Massive efflux of adenosine triphosphate into the extracellular space immediately after experimental traumatic brain injury
- Nobuhiro Moro
- Sima S. Ghavim
- Richard L. Sutton
Affiliations: Brain Injury Research Center, Department of Neurosurgery, David Geffen School of Medicine, University of California, LA 90095‑6901, USA
- Published online on: March 31, 2021 https://doi.org/10.3892/etm.2021.10007
Copyright: © Moro
et al. This is an open access article distributed under the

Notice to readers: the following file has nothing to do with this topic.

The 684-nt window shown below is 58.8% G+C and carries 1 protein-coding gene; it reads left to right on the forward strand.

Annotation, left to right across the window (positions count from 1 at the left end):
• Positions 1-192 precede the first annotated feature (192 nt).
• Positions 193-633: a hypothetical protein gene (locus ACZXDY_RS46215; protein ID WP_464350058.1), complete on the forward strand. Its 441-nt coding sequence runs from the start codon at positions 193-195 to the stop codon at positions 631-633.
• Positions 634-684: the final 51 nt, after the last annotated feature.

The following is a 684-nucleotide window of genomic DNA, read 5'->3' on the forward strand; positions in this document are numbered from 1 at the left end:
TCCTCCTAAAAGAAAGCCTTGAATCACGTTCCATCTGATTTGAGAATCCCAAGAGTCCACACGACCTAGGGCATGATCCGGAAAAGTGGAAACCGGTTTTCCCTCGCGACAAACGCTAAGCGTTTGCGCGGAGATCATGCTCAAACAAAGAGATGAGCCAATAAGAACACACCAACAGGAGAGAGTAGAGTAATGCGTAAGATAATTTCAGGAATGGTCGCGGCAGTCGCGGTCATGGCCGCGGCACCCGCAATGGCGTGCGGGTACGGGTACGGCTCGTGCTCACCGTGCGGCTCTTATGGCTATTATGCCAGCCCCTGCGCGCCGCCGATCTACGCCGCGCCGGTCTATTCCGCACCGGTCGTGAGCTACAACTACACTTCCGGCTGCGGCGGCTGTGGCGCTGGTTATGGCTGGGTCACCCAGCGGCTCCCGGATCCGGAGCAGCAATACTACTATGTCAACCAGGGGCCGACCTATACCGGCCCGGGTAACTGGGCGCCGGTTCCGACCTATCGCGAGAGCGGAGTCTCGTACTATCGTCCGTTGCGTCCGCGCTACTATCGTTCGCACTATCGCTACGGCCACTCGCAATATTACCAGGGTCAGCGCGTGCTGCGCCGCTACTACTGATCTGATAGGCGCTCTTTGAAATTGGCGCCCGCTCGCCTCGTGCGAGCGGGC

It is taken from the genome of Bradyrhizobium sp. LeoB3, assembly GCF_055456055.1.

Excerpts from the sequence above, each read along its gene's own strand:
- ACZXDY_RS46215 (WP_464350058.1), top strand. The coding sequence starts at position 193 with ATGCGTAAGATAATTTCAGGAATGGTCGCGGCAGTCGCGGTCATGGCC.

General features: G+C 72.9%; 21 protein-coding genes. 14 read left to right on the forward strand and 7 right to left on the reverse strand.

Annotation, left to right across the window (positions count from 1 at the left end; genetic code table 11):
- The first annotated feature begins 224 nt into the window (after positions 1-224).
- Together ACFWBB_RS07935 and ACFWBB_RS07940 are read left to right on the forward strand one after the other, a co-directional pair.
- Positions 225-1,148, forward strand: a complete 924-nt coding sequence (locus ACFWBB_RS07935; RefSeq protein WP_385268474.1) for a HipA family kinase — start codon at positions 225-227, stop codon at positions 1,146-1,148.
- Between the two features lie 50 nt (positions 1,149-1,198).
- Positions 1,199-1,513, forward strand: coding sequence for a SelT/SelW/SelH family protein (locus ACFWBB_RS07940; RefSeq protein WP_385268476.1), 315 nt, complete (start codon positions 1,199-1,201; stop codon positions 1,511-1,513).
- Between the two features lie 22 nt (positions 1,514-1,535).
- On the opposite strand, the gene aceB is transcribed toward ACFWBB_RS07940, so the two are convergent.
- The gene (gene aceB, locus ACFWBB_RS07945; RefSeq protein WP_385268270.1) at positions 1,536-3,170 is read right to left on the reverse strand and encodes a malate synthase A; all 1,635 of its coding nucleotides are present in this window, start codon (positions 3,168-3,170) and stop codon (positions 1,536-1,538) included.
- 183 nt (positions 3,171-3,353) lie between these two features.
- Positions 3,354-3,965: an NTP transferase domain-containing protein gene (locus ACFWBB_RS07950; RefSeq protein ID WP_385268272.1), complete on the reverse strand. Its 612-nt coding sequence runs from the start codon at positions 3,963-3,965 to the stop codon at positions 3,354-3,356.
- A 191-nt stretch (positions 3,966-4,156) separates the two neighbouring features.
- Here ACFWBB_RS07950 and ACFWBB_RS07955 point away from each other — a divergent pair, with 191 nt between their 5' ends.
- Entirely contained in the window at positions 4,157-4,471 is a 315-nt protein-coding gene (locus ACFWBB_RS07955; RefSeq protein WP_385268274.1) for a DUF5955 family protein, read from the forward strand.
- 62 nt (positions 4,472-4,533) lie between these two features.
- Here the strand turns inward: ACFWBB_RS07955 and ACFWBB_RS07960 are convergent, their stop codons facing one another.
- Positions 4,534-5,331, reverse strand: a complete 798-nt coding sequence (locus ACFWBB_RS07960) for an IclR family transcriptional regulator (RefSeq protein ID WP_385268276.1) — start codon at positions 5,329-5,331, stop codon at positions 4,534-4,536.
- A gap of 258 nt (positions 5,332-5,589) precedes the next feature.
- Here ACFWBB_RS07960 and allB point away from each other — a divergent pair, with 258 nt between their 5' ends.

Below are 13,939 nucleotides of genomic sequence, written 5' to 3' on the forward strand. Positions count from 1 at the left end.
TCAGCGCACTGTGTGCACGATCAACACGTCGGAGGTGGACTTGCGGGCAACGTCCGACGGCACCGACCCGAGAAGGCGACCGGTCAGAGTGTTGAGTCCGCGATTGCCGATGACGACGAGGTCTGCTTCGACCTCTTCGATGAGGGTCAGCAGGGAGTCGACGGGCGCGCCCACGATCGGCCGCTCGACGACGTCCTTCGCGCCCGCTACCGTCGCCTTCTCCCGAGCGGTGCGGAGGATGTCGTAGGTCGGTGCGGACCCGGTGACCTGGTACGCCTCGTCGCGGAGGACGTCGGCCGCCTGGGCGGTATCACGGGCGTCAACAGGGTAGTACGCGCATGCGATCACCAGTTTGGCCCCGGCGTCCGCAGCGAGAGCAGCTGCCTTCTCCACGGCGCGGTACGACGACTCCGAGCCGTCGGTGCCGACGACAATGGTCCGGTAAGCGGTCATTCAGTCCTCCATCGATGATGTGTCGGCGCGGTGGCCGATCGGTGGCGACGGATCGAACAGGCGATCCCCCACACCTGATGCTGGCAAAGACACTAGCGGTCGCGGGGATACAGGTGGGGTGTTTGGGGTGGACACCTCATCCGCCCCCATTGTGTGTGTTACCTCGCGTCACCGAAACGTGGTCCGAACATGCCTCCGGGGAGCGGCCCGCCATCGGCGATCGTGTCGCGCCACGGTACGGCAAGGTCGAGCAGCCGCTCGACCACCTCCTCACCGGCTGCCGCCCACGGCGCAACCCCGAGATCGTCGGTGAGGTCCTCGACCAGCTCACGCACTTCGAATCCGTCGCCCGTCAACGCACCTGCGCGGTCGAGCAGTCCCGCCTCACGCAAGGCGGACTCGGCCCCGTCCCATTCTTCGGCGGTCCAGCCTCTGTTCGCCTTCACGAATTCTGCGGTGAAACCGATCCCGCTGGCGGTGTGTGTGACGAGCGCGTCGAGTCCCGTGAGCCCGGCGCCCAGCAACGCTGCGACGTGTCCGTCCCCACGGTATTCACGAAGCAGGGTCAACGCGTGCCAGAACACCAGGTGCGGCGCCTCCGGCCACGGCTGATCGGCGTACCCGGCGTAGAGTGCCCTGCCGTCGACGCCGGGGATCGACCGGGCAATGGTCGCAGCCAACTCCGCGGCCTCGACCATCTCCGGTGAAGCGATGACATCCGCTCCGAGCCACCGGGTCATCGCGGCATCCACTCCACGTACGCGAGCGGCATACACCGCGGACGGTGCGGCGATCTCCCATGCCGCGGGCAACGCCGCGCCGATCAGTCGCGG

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The aim of the current study was to determine effects of mild traumatic brain injury (TBI), with or without blockade of purinergic ATP Y1 (P2Y1) receptors or store‑operated calcium channels, on extracellular levels of ATP, glutamate, glucose and lactate. Concentrations of ATP, glutamate, glucose and lactate were measured in cerebral microdialysis samples obtained from the ipsilateral cortex and underlying hippocampus of rats with mild unilateral controlled cortical impact (CCI) or sham injury. Immediately after CCI, a large release of ATP was observed in the cortex (3.53‑fold increase of pre‑injury value) and hippocampus (2.97‑fold increase of pre‑injury value), with ATP returning to the baseline levels within 20 min post‑injury and remaining stable for during the 3‑h sampling period. In agreement with the results of previous studies, there was a significant increase in glutamate 20 min after CCI, which was concomitant with a decrease in extracellular glucose (20 min) and an increase in lactate (40‑60 min) in both brain regions after CCI. Addition of a selective P2Y1 receptor blocker (MRS2179 ammonium salt hydrate) to the microdialysis perfusate significantly lowered pre‑injury ATP and glutamate levels, and eliminated the post‑CCI peaks. Addition of a blocker of store‑operated calcium channels [2‑aminoethoxy diphenylborinate (2‑APB)] to the microdialysis perfusate significantly lowered pre‑injury ATP in the hippocampus, and attenuated the post‑CCI peak in both the cortex and hippocampus. 2‑APB treatment significantly increased baseline glutamate levels, but the values post‑injury did not differ from those in the sham group. Pre‑injury glucose levels, but not lactate levels, were increased by MRS2179 and decreased by 2‑APB. However, none of these treatments substantially altered the CCI‑induced reduction in glucose and increase in lactate in the cortex. In conclusion, the results of the present study demonstrated that a short although extensive release of ATP immediately after experimental TBI can be significantly attenuated by blockade of P2Y1 receptors or store‑operated calcium channels.